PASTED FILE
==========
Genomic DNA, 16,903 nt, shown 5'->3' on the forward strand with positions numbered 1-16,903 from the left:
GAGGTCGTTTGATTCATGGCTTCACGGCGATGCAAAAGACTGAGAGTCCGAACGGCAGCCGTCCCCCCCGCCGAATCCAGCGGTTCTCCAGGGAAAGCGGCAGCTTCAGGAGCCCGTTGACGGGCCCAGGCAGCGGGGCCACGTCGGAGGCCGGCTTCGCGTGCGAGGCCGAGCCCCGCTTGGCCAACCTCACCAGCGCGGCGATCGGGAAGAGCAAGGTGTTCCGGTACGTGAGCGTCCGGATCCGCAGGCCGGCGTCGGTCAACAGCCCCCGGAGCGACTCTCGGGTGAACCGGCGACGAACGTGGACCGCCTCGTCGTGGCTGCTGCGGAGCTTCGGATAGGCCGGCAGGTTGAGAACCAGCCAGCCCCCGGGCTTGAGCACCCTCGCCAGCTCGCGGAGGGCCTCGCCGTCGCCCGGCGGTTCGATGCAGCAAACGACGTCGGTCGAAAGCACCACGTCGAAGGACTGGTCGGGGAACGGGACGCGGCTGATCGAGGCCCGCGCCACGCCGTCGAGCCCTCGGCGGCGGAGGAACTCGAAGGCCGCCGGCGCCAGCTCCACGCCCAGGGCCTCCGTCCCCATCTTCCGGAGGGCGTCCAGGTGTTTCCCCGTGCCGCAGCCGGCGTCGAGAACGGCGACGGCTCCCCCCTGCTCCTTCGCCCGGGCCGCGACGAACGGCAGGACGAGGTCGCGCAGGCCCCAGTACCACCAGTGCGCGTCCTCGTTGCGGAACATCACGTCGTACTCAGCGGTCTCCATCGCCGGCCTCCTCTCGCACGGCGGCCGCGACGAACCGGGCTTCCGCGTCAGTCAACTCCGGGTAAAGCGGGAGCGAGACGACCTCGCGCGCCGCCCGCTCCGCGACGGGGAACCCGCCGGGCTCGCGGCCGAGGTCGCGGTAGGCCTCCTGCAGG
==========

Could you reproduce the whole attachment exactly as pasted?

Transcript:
Genomic DNA, 16,903 nt, shown 5'->3' on the forward strand with positions numbered 1-16,903 from the left:
GAGGTCGTTTGATTCATGGCTTCACGGCGATGCAAAAGACTGAGAGTCCGAACGGCAGCCGTCCCCCCCGCCGAATCCAGCGGTTCTCCAGGGAAAGCGGCAGCTTCAGGAGCCCGTTGACGGGCCCAGGCAGCGGGGCCACGTCGGAGGCCGGCTTCGCGTGCGAGGCCGAGCCCCGCTTGGCCAACCTCACCAGCGCGGCGATCGGGAAGAGCAAGGTGTTCCGGTACGTGAGCGTCCGGATCCGCAGGCCGGCGTCGGTCAACAGCCCCCGGAGCGACTCTCGGGTGAACCGGCGACGAACGTGGACCGCCTCGTCGTGGCTGCTGCGGAGCTTCGGATAGGCCGGCAGGTTGAGAACCAGCCAGCCCCCGGGCTTGAGCACCCTCGCCAGCTCGCGGAGGGCCTCGCCGTCGCCCGGCGGTTCGATGCAGCAAACGACGTCGGTCGAAAGCACCACGTCGAAGGACTGGTCGGGGAACGGGACGCGGCTGATCGAGGCCCGCGCCACGCCGTCGAGCCCTCGGCGGCGGAGGAACTCGAAGGCCGCCGGCGCCAGCTCCACGCCCAGGGCCTCCGTCCCCATCTTCCGGAGGGCGTCCAGGTGTTTCCCCGTGCCGCAGCCGGCGTCGAGAACGGCGACGGCTCCCCCCTGCTCCTTCGCCCGGGCCGCGACGAACGGCAGGACGAGGTCGCGCAGGCCCCAGTACCACCAGTGCGCGTCCTCGTTGCGGAACATCACGTCGTACTCAGCGGTCTCCATCGCCGGCCTCCTCTCGCACGGCGGCCGCGACGAACCGGGCTTCCGCGTCAGTCAACTCCGGGTAAAGCGGGAGCGAGACGACCTCGCGCGCCGCCCGCTCCGCGACGGGGAACCCGCCGGGCTCGCGGCCGAGGTCGCGGTAGGCCTCCTGCAGG